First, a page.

Right away, to a public place to drink,
To be with each other, to face it.

We called other friends - the ones
Your mother hadn't called - and told them
What you had decided, and some said

What you did was right; it was the thing
You wanted and we'd just have to live
With that, that your life had been one

Long misery and they could see why you
Had chosen that, no matter what any of us
Thought about it, and anyway, one said,

Most of us abandoned each other a long
Time ago and we'd have to face that
If we had any hope of getting it right.

7 comments:

jamie said...

beautiful post lals.

Anonymous said...

Lal--Your fine tribute to Liam Rector mentioned Ralph Dickey. His suicide still haunts me--in his car, at Baker State Beach in San Francisco, a plastic bag over his head, rat poison in his system, no identification on his person, and only a piece of paper in his pocket with Michael Harper's name and phone number on it.
In the posthumous collection of Ralph's poems, Leaving Eden, which
Michael published in 1974, there are several poems with images of suicide, perhaps the most chilling of which is "Father." May I take the liberty of posting it here so the readers of your blog can read it?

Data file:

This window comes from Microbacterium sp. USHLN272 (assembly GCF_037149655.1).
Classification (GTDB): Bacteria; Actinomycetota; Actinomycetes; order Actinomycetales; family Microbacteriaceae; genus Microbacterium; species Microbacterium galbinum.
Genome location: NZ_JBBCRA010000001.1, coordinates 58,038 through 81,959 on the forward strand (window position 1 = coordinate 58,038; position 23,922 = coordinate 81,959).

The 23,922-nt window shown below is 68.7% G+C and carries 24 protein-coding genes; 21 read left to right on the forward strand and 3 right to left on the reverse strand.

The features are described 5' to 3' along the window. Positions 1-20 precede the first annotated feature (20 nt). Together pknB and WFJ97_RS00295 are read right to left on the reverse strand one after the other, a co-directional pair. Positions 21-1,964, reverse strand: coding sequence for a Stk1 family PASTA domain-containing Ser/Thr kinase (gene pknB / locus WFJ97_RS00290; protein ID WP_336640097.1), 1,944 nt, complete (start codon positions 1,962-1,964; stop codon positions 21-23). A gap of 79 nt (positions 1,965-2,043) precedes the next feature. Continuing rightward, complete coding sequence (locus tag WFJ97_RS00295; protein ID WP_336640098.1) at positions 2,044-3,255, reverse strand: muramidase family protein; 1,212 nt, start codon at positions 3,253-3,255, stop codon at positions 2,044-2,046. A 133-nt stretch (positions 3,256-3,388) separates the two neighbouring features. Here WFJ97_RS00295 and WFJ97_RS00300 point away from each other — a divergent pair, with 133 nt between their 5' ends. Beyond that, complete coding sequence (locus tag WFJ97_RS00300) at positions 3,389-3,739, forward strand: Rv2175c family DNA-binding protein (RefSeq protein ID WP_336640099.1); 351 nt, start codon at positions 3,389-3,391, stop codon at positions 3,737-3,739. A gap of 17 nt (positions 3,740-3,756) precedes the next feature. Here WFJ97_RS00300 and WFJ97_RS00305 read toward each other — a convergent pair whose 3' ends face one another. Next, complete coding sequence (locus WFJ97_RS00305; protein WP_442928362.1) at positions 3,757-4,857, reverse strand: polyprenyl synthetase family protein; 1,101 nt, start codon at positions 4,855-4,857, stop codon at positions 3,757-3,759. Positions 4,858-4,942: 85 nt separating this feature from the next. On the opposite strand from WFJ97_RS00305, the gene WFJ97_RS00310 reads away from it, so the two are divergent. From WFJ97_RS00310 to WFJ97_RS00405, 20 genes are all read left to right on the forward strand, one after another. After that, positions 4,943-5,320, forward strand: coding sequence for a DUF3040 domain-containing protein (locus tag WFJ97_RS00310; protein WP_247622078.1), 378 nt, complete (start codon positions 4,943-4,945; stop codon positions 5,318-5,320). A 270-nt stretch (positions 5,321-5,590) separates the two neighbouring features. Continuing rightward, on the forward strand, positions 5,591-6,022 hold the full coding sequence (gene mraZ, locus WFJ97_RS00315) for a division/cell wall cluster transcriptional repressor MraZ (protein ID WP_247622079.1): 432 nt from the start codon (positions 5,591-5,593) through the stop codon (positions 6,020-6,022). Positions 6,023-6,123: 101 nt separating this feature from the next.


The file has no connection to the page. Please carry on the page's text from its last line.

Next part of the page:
Father

I sat on my stool
in the dark
a plane of light
from the cracked door
fell across my face
like a burn
in the next room
my father was beating
my mother to death
he kicked her until
she cried blood
and then he kicked her
until she came down
with a coma
and then he kicked her until
he just couldn't
kick her no more
he came in to see me
and put his hand on
my shoulder listen
I want you to kill
a man for me
I stood up he shoved me
back sit down I'll
give you a hundred
dollars what do you
say I said well
who is it
here's a piece of paper with the man's name
kill him I'll give you
a hundred dollars
I opened the paper my name
was on it I turned
it over to see if
there was an alternate
what is this I said
some kind of goddam
joke I never joke
about money
he said
Copyright (c) 1974 by